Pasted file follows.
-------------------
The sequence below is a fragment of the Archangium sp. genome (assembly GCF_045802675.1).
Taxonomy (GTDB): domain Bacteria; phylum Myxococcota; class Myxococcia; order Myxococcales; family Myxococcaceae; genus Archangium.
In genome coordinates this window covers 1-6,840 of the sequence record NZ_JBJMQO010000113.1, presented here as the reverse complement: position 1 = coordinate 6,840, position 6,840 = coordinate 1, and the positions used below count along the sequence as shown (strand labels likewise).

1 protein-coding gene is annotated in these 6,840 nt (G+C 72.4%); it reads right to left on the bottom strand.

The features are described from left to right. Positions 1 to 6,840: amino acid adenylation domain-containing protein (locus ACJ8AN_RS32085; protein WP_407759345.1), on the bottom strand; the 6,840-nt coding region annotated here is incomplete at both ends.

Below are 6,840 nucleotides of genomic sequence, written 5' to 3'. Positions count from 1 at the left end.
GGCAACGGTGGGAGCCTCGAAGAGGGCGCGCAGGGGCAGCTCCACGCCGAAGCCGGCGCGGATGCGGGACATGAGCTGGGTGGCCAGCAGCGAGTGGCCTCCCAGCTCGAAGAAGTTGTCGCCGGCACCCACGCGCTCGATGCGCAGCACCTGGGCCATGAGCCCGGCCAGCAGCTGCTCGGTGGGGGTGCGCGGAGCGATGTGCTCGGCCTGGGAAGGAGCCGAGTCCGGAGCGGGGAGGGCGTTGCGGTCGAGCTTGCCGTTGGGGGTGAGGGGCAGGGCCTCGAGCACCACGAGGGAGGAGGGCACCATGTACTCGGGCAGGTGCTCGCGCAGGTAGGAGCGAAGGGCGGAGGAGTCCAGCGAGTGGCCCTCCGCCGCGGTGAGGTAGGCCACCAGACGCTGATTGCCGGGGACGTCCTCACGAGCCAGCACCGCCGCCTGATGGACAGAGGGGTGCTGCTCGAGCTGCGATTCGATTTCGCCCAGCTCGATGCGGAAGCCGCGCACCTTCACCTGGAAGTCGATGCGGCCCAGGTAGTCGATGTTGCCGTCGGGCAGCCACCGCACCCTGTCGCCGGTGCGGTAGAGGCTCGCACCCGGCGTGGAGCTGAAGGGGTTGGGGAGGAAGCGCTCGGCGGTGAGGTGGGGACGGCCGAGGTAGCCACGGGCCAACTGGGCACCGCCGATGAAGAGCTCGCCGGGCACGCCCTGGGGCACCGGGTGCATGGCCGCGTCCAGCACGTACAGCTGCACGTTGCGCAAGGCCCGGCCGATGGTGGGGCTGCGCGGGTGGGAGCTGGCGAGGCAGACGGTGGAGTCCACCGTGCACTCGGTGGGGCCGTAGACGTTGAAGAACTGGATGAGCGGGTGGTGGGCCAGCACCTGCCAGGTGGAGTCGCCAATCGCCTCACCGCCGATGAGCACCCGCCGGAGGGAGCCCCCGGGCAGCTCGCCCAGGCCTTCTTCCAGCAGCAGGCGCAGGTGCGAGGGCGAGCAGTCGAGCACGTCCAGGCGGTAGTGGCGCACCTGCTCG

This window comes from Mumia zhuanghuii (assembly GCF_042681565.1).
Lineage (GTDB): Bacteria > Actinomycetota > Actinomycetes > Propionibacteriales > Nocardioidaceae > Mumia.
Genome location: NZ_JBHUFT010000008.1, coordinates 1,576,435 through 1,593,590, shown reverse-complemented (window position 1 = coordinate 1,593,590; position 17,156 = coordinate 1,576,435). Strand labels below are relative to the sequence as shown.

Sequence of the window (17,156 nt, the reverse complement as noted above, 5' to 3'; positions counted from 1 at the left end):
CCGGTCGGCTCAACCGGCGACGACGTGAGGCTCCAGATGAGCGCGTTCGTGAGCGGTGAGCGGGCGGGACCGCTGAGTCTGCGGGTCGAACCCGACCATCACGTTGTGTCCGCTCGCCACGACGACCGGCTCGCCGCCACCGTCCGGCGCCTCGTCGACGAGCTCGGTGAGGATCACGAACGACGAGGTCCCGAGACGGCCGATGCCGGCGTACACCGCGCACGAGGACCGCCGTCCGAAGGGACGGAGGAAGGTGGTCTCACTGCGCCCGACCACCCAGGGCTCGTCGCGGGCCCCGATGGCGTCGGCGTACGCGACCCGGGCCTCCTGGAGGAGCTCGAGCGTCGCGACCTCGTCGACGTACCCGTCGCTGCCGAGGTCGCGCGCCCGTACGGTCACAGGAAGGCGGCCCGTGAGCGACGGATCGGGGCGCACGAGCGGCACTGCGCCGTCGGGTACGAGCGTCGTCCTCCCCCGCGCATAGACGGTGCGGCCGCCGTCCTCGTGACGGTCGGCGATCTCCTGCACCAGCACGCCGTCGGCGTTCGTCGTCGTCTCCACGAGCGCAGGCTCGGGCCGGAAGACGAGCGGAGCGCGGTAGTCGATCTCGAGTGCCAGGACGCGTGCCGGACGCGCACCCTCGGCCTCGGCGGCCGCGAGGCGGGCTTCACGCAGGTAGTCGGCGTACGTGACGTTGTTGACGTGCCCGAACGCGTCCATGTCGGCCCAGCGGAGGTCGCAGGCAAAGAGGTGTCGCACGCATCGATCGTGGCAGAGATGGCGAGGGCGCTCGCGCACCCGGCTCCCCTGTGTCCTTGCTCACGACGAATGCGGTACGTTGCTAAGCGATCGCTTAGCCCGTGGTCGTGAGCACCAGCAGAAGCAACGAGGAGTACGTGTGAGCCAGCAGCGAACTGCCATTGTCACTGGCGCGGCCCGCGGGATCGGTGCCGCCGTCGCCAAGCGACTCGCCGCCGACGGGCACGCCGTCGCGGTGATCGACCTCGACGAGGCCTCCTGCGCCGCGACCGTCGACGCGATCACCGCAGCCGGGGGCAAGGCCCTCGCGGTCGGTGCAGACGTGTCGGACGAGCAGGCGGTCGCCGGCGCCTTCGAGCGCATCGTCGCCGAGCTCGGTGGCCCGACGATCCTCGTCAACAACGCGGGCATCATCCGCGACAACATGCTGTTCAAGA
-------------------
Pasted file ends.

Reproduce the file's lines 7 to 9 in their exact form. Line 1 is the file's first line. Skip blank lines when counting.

GGCAACGGTGGGAGCCTCGAAGAGGGCGCGCAGGGGCAGCTCCACGCCGAAGCCGGCGCGGATGCGGGACATGAGCTGGGTGGCCAGCAGCGAGTGGCCTCCCAGCTCGAAGAAGTTGTCGCCGGCACCCACGCGCTCGATGCGCAGCACCTGGGCCATGAGCCCGGCCAGCAGCTGCTCGGTGGGGGTGCGCGGAGCGATGTGCTCGGCCTGGGAAGGAGCCGAGTCCGGAGCGGGGAGGGCGTTGCGGTCGAGCTTGCCGTTGGGGGTGAGGGGCAGGGCCTCGAGCACCACGAGGGAGGAGGGCACCATGTACTCGGGCAGGTGCTCGCGCAGGTAGGAGCGAAGGGCGGAGGAGTCCAGCGAGTGGCCCTCCGCCGCGGTGAGGTAGGCCACCAGACGCTGATTGCCGGGGACGTCCTCACGAGCCAGCACCGCCGCCTGATGGACAGAGGGGTGCTGCTCGAGCTGCGATTCGATTTCGCCCAGCTCGATGCGGAAGCCGCGCACCTTCACCTGGAAGTCGATGCGGCCCAGGTAGTCGATGTTGCCGTCGGGCAGCCACCGCACCCTGTCGCCGGTGCGGTAGAGGCTCGCACCCGGCGTGGAGCTGAAGGGGTTGGGGAGGAAGCGCTCGGCGGTGAGGTGGGGACGGCCGAGGTAGCCACGGGCCAACTGGGCACCGCCGATGAAGAGCTCGCCGGGCACGCCCTGGGGCACCGGGTGCATGGCCGCGTCCAGCACGTACAGCTGCACGTTGCGCAAGGCCCGGCCGATGGTGGGGCTGCGCGGGTGGGAGCTGGCGAGGCAGACGGTGGAGTCCACCGTGCACTCGGTGGGGCCGTAGACGTTGAAGAACTGGATGAGCGGGTGGTGGGCCAGCACCTGCCAGGTGGAGTCGCCAATCGCCTCACCGCCGATGAGCACCCGCCGGAGGGAGCCCCCGGGCAGCTCGCCCAGGCCTTCTTCCAGCAGCAGGCGCAGGTGCGAGGGCGAGCAGTCGAGCACGTCCAGGCGGTAGTGGCGCACCTGCTCG

This window comes from Mumia zhuanghuii (assembly GCF_042681565.1).
Lineage (GTDB): Bacteria > Actinomycetota > Actinomycetes > Propionibacteriales > Nocardioidaceae > Mumia.